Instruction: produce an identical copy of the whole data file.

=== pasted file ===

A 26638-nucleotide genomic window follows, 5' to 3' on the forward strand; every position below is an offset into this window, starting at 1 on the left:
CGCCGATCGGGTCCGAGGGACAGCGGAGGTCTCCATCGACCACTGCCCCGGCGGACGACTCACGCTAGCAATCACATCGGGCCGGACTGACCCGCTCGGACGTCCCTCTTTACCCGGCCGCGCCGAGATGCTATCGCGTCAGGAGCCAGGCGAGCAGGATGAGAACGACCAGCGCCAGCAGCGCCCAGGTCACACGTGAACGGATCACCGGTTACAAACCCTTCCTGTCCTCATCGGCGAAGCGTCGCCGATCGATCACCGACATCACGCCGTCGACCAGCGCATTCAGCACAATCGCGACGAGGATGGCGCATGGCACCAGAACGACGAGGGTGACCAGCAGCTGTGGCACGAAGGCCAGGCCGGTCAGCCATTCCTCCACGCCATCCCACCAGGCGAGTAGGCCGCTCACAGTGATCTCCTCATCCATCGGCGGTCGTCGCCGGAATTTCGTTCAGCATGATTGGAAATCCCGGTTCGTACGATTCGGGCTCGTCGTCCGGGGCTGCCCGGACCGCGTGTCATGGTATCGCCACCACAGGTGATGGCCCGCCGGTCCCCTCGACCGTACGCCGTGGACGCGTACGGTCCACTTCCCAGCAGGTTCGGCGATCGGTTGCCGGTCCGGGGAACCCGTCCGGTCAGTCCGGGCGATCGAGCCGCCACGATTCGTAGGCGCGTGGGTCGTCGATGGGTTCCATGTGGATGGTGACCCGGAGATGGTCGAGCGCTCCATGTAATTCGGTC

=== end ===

A 26638-nucleotide genomic window follows, 5' to 3' on the forward strand; every position below is an offset into this window, starting at 1 on the left:
CGCCGATCGGGTCCGAGGGACAGCGGAGGTCTCCATCGACCACTGCCCCGGCGGACGACTCACGCTAGCAATCACATCGGGCCGGACTGACCCGCTCGGACGTCCCTCTTTACCCGGCCGCGCCGAGATGCTATCGCGTCAGGAGCCAGGCGAGCAGGATGAGAACGACCAGCGCCAGCAGCGCCCAGGTCACACGTGAACGGATCACCGGTTACAAACCCTTCCTGTCCTCATCGGCGAAGCGTCGCCGATCGATCACCGACATCACGCCGTCGACCAGCGCATTCAGCACAATCGCGACGAGGATGGCGCATGGCACCAGAACGACGAGGGTGACCAGCAGCTGTGGCACGAAGGCCAGGCCGGTCAGCCATTCCTCCACGCCATCCCACCAGGCGAGTAGGCCGCTCACAGTGATCTCCTCATCCATCGGCGGTCGTCGCCGGAATTTCGTTCAGCATGATTGGAAATCCCGGTTCGTACGATTCGGGCTCGTCGTCCGGGGCTGCCCGGACCGCGTGTCATGGTATCGCCACCACAGGTGATGGCCCGCCGGTCCCCTCGACCGTACGCCGTGGACGCGTACGGTCCACTTCCCAGCAGGTTCGGCGATCGGTTGCCGGTCCGGGGAACCCGTCCGGTCAGTCCGGGCGATCGAGCCGCCACGATTCGTAGGCGCGTGGGTCGTCGATGGGTTCCATGTGGATGGTGACCCGGAGATGGTCGAGCGCTCCATGTAATTCGGTC